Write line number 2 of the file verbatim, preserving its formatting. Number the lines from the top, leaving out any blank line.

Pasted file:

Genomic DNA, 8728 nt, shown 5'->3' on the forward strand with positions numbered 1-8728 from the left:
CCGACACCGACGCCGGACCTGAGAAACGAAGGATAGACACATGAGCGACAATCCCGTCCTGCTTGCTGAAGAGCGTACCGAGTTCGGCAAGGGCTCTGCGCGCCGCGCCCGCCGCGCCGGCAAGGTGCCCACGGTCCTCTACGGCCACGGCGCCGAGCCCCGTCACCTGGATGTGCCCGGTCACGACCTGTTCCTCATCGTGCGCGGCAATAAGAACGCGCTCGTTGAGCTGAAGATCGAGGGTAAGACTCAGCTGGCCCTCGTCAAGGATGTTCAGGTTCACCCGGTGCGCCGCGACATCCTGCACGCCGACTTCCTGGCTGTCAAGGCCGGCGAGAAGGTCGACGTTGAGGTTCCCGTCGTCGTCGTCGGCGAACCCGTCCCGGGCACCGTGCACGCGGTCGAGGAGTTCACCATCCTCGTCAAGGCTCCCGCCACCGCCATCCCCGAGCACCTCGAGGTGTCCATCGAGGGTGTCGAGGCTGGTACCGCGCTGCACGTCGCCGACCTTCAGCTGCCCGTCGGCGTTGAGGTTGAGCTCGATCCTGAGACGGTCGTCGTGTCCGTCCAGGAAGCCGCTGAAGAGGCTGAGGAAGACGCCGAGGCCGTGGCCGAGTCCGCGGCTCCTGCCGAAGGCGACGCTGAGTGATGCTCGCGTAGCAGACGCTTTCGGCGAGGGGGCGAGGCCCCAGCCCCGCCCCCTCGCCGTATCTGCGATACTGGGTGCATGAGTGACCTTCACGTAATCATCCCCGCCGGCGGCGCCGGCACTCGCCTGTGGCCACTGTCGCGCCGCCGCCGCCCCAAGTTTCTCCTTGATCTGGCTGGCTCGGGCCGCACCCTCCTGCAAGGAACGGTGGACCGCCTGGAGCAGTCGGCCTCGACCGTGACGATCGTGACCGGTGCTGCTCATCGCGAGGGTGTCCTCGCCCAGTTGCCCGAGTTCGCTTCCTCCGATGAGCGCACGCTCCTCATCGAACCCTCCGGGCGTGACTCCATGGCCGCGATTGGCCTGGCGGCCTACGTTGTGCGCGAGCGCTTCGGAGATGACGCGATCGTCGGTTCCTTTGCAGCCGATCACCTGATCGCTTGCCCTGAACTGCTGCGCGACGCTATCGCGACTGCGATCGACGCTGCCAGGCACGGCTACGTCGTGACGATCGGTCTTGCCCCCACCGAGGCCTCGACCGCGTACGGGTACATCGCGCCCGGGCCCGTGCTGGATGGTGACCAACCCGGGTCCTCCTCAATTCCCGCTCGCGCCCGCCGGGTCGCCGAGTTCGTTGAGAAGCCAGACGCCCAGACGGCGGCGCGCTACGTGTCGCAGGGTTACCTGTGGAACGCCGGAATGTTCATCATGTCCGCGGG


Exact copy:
CCGACACCGACGCCGGACCTGAGAAACGAAGGATAGACACATGAGCGACAATCCCGTCCTGCTTGCTGAAGAGCGTACCGAGTTCGGCAAGGGCTCTGCGCGCCGCGCCCGCCGCGCCGGCAAGGTGCCCACGGTCCTCTACGGCCACGGCGCCGAGCCCCGTCACCTGGATGTGCCCGGTCACGACCTGTTCCTCATCGTGCGCGGCAATAAGAACGCGCTCGTTGAGCTGAAGATCGAGGGTAAGACTCAGCTGGCCCTCGTCAAGGATGTTCAGGTTCACCCGGTGCGCCGCGACATCCTGCACGCCGACTTCCTGGCTGTCAAGGCCGGCGAGAAGGTCGACGTTGAGGTTCCCGTCGTCGTCGTCGGCGAACCCGTCCCGGGCACCGTGCACGCGGTCGAGGAGTTCACCATCCTCGTCAAGGCTCCCGCCACCGCCATCCCCGAGCACCTCGAGGTGTCCATCGAGGGTGTCGAGGCTGGTACCGCGCTGCACGTCGCCGACCTTCAGCTGCCCGTCGGCGTTGAGGTTGAGCTCGATCCTGAGACGGTCGTCGTGTCCGTCCAGGAAGCCGCTGAAGAGGCTGAGGAAGACGCCGAGGCCGTGGCCGAGTCCGCGGCTCCTGCCGAAGGCGACGCTGAGTGATGCTCGCGTAGCAGACGCTTTCGGCGAGGGGGCGAGGCCCCAGCCCCGCCCCCTCGCCGTATCTGCGATACTGGGTGCATGAGTGACCTTCACGTAATCATCCCCGCCGGCGGCGCCGGCACTCGCCTGTGGCCACTGTCGCGCCGCCGCCGCCCCAAGTTTCTCCTTGATCTGGCTGGCTCGGGCCGCACCCTCCTGCAAGGAACGGTGGACCGCCTGGAGCAGTCGGCCTCGACCGTGACGATCGTGACCGGTGCTGCTCATCGCGAGGGTGTCCTCGCCCAGTTGCCCGAGTTCGCTTCCTCCGATGAGCGCACGCTCCTCATCGAACCCTCCGGGCGTGACTCCATGGCCGCGATTGGCCTGGCGGCCTACGTTGTGCGCGAGCGCTTCGGAGATGACGCGATCGTCGGTTCCTTTGCAGCCGATCACCTGATCGCTTGCCCTGAACTGCTGCGCGACGCTATCGCGACTGCGATCGACGCTGCCAGGCACGGCTACGTCGTGACGATCGGTCTTGCCCCCACCGAGGCCTCGACCGCGTACGGGTACATCGCGCCCGGGCCCGTGCTGGATGGTGACCAACCCGGGTCCTCCTCAATTCCCGCTCGCGCCCGCCGGGTCGCCGAGTTCGTTGAGAAGCCAGACGCCCAGACGGCGGCGCGCTACGTGTCGCAGGGTTACCTGTGGAACGCCGGAATGTTCATCATGTCCGCGGG